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Mahendravarman, 2 Definition(s)

Introduction

Mahendravarman means something in Hinduism, Sanskrit, the history of ancient India. If you want to know the exact meaning, history, etymology or English translation of this term then check out the descriptions on this page. Add your comment or reference to a book if you want to contribute to this summary article.

In Hinduism

Kathā (narrative stories)

1) Mahendravarman (महेन्द्रवर्मन्) is the name of a King, whose daughter was named  Pāṭalī, according to the Kathāsaritsāgara, chapter 3. Their story is told in the tale called ‘the founding of the city of Pāṭaliputra’.

2) Mahendravarman (महेन्द्रवर्मन्) is the name of a king of Ujjayinī, which is described as “the ornament of the earth”, according to the Kathāsaritsāgara, chapter 11. His story is told in the “story of king Caṇḍamahāsena”. The king Mahendravarman had a son named Jayasena, who in turn had a son named Mahāsena, who later became known as Caṇḍamahāsena, after he made an oferring with pieces of his own flesh to the goddess Durgā.

The Kathāsaritsāgara (‘ocean of streams of story’) is a famous Sanskrit epic story revolving around prince Naravāhanadatta and his quest to become the emperor of the vidyādharas (celestial beings). The work is said to have been an adaptation of Guṇāḍhya’s Bṛhatkathā consisting of 100,000 verses, which in turn is part of a larger work containing 700,000 verses.

Source: Wisdom Library: KathāsaritsāgaraKathā book cover
context information

Kathās (कथा) are special kind of Sanskrit literature: they are a kind of a mix between Itihāsa (historical legends) and Mahākāvya (epic poetry). Some Kathās reflect socio-political instructions for the King while others remind the reader of the historical deeds of the Gods, sages and heroes.

India history and geogprahy

Mahendravarman I (महेन्द्रवर्मन्) (600–630 CE) is the name of a Pallava king who was defeated by Pulakeśin II, who was the son of Kīrtivarman who was son the son of Pulikeśin I. Pulakeśin II was the real maker of the Calukya Empire though he struggled for the throne with his uncle Maṅgaleśa.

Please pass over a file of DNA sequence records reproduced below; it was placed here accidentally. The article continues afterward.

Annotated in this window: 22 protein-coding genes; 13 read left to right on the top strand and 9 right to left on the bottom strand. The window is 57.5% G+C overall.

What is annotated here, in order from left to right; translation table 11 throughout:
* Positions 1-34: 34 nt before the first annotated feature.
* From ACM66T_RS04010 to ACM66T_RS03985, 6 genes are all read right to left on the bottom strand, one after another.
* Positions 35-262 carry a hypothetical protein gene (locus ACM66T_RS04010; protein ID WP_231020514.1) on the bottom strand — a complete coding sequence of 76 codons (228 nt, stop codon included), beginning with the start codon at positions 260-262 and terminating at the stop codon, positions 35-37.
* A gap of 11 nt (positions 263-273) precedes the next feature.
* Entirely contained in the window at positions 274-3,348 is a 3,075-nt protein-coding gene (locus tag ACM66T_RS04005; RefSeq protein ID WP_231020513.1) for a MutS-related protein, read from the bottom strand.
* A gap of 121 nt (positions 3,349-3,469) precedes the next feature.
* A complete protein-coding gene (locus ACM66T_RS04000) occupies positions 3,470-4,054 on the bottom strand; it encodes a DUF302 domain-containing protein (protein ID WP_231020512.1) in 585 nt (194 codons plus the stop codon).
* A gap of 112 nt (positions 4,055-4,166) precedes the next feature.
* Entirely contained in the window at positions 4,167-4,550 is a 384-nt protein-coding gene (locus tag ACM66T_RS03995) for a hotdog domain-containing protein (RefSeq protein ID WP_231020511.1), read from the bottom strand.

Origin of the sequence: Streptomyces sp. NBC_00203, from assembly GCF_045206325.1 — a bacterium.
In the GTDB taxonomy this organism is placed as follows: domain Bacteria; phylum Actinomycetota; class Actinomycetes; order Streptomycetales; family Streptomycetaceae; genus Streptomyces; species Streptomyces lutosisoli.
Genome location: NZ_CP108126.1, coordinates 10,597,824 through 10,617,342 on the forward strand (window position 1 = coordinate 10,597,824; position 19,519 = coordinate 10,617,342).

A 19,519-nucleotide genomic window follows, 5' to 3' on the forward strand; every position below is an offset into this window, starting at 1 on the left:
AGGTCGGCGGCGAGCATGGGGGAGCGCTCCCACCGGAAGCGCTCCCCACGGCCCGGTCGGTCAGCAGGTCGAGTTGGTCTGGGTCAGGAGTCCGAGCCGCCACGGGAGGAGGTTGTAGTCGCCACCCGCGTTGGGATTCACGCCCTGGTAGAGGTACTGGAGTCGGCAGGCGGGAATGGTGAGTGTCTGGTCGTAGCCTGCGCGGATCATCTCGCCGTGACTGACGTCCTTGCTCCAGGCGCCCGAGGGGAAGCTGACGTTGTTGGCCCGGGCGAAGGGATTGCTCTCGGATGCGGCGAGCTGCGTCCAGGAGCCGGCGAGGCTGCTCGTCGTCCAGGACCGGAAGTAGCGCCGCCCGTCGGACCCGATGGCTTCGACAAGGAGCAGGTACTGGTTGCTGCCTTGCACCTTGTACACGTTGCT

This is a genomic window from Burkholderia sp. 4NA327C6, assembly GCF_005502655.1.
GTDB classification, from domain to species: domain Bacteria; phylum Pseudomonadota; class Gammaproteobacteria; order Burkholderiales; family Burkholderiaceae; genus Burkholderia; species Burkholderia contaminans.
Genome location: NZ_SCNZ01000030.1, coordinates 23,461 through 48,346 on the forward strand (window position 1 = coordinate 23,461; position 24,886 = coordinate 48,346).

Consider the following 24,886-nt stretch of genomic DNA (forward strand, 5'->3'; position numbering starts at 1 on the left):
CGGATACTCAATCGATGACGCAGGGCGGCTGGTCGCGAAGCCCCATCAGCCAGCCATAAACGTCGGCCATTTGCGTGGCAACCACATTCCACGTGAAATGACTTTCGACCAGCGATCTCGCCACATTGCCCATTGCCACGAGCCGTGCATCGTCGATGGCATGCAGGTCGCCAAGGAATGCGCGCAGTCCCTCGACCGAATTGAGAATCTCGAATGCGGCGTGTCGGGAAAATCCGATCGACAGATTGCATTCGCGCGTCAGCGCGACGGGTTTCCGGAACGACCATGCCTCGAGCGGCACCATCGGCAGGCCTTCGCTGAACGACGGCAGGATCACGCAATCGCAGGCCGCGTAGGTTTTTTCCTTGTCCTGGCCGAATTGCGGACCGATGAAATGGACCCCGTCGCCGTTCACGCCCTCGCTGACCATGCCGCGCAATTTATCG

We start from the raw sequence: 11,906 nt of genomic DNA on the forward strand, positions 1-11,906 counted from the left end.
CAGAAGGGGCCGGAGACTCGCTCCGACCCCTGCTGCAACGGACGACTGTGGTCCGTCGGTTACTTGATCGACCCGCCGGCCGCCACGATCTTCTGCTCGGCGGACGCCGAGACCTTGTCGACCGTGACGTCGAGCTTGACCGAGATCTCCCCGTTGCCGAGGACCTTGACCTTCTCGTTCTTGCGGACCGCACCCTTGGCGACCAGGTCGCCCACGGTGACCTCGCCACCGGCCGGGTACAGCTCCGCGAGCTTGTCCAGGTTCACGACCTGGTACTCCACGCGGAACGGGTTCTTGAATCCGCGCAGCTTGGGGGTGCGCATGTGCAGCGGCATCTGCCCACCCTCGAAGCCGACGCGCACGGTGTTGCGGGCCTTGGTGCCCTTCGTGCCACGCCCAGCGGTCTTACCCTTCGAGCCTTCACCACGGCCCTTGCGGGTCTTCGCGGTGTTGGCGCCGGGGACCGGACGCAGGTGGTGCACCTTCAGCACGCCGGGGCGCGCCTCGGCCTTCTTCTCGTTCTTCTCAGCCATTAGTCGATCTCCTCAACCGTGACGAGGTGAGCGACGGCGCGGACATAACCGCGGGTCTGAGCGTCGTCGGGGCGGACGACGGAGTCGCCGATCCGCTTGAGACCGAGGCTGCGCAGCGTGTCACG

Source: Wisdom Library: India History
context information

The history and geography of India includes names of areas, cities, countries and other regions of India, as well as historical dynasties, rulers, tribes and various local traditions, languages and festivals. Ancient India enjoyed religious freedom but primarely encourages the path of Dharma, incorporated into religions such as Buddhism, Hinduism, and Jainism.

Relevant definitions

Search found 11 related definition(s) that might help you understand this better. Below you will find the 15 most relevant articles:

Patali
Pāṭali is no doubt the name of a species of trees, called Flueggea Leucopyrus in Latin; but ...
Mahasena
Mahāsena (महासेन) is the name of a deity to be invoked in a certain ritual, according to the Mā...
Palaka
Pālaka (पालक) is the name of one of the two sons of Caṇḍamahāsena and his wife Aṅgāravatī, acco...
Jayasena
Jayasena (जयसेन) is the son of Mahendravarman, according to the Kathāsaritsāgara, chapter 11...
Angaraka
Aṅgāraka (अङ्गारक) is the name of a daitya whose daughter is named Aṅgāravatī, who was foretold...
Vasavadatta
Vāsavadattā (वासवदत्ता).—The title of the Vāsavadattā of Subandhu, the oldest romantic novel in...
Candamahasena
Caṇḍamahāsena (चण्डमहासेन).—Name of a King who was previously known as Mahāsena, accor...
Gopalaka
Gopālaka (गोपालक) is the name of one of the two sons of Caṇḍamahāsena and his wife Aṅgāravatī, ...
Buddhadatta
Buddhadatta, a contemporary of Buddhaghosa, was a native of Uragapura, near modern Tiruchirappa...
Nadagiri
Naḍāgiri (नडागिरि) is the name of Caṇḍamahāsena’s elephant, according to the Kathāsaritsāgara, ...
Angaravati
Aṅgāravatī (अङ्गारवती) is the daughter of the asura named Aṅgāraka, and was foretold to be the ...

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